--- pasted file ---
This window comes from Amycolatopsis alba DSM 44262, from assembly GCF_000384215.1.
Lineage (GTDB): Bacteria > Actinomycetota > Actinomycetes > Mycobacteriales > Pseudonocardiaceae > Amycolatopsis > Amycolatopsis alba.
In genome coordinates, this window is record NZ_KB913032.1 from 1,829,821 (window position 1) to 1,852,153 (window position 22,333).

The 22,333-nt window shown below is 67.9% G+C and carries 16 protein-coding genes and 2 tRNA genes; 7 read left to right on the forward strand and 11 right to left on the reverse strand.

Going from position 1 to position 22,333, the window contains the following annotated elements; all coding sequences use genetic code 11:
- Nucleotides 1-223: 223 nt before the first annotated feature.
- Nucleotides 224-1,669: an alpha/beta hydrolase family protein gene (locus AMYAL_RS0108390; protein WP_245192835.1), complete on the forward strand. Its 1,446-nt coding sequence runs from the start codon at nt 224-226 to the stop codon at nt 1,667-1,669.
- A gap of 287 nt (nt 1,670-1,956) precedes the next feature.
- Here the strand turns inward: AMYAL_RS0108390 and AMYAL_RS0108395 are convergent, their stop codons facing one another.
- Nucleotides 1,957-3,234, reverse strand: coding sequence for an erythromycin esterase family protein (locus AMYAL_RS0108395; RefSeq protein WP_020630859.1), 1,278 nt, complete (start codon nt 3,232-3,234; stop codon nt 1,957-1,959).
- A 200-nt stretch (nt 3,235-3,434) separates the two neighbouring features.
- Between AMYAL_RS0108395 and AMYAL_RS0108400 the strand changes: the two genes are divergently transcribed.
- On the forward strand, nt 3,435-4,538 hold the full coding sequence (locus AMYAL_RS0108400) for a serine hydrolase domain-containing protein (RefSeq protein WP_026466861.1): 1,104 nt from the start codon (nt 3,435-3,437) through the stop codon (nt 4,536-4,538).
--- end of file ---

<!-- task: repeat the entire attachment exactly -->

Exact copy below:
This window comes from Amycolatopsis alba DSM 44262, from assembly GCF_000384215.1.
Lineage (GTDB): Bacteria > Actinomycetota > Actinomycetes > Mycobacteriales > Pseudonocardiaceae > Amycolatopsis > Amycolatopsis alba.
In genome coordinates, this window is record NZ_KB913032.1 from 1,829,821 (window position 1) to 1,852,153 (window position 22,333).

The 22,333-nt window shown below is 67.9% G+C and carries 16 protein-coding genes and 2 tRNA genes; 7 read left to right on the forward strand and 11 right to left on the reverse strand.

Going from position 1 to position 22,333, the window contains the following annotated elements; all coding sequences use genetic code 11:
- Nucleotides 1-223: 223 nt before the first annotated feature.
- Nucleotides 224-1,669: an alpha/beta hydrolase family protein gene (locus AMYAL_RS0108390; protein WP_245192835.1), complete on the forward strand. Its 1,446-nt coding sequence runs from the start codon at nt 224-226 to the stop codon at nt 1,667-1,669.
- A gap of 287 nt (nt 1,670-1,956) precedes the next feature.
- Here the strand turns inward: AMYAL_RS0108390 and AMYAL_RS0108395 are convergent, their stop codons facing one another.
- Nucleotides 1,957-3,234, reverse strand: coding sequence for an erythromycin esterase family protein (locus AMYAL_RS0108395; RefSeq protein WP_020630859.1), 1,278 nt, complete (start codon nt 3,232-3,234; stop codon nt 1,957-1,959).
- A 200-nt stretch (nt 3,235-3,434) separates the two neighbouring features.
- Between AMYAL_RS0108395 and AMYAL_RS0108400 the strand changes: the two genes are divergently transcribed.
- On the forward strand, nt 3,435-4,538 hold the full coding sequence (locus AMYAL_RS0108400) for a serine hydrolase domain-containing protein (RefSeq protein WP_026466861.1): 1,104 nt from the start codon (nt 3,435-3,437) through the stop codon (nt 4,536-4,538).